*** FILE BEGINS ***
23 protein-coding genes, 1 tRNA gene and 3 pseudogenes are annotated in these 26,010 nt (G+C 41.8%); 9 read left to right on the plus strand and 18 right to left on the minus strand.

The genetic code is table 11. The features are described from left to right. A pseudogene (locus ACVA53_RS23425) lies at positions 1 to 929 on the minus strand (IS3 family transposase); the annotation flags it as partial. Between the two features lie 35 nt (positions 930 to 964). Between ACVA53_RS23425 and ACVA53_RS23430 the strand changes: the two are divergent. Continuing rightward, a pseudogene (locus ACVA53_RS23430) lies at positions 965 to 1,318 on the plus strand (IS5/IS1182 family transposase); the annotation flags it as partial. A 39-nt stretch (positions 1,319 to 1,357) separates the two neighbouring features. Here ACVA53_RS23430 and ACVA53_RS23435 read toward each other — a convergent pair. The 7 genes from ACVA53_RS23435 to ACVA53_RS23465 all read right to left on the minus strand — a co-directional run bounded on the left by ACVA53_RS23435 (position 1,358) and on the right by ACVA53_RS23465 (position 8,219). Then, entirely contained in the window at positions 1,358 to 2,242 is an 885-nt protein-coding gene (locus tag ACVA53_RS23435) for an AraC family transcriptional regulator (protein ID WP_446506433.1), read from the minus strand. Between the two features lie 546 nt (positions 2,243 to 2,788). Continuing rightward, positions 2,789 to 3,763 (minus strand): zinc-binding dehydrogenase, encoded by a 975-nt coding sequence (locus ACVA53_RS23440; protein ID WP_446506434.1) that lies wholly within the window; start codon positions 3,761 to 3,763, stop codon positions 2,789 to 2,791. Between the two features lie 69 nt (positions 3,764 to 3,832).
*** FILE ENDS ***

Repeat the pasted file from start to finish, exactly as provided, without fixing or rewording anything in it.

23 protein-coding genes, 1 tRNA gene and 3 pseudogenes are annotated in these 26,010 nt (G+C 41.8%); 9 read left to right on the plus strand and 18 right to left on the minus strand.

The genetic code is table 11. The features are described from left to right. A pseudogene (locus ACVA53_RS23425) lies at positions 1 to 929 on the minus strand (IS3 family transposase); the annotation flags it as partial. Between the two features lie 35 nt (positions 930 to 964). Between ACVA53_RS23425 and ACVA53_RS23430 the strand changes: the two are divergent. Continuing rightward, a pseudogene (locus ACVA53_RS23430) lies at positions 965 to 1,318 on the plus strand (IS5/IS1182 family transposase); the annotation flags it as partial. A 39-nt stretch (positions 1,319 to 1,357) separates the two neighbouring features. Here ACVA53_RS23430 and ACVA53_RS23435 read toward each other — a convergent pair. The 7 genes from ACVA53_RS23435 to ACVA53_RS23465 all read right to left on the minus strand — a co-directional run bounded on the left by ACVA53_RS23435 (position 1,358) and on the right by ACVA53_RS23465 (position 8,219). Then, entirely contained in the window at positions 1,358 to 2,242 is an 885-nt protein-coding gene (locus tag ACVA53_RS23435) for an AraC family transcriptional regulator (protein ID WP_446506433.1), read from the minus strand. Between the two features lie 546 nt (positions 2,243 to 2,788). Continuing rightward, positions 2,789 to 3,763 (minus strand): zinc-binding dehydrogenase, encoded by a 975-nt coding sequence (locus ACVA53_RS23440; protein ID WP_446506434.1) that lies wholly within the window; start codon positions 3,761 to 3,763, stop codon positions 2,789 to 2,791. Between the two features lie 69 nt (positions 3,764 to 3,832).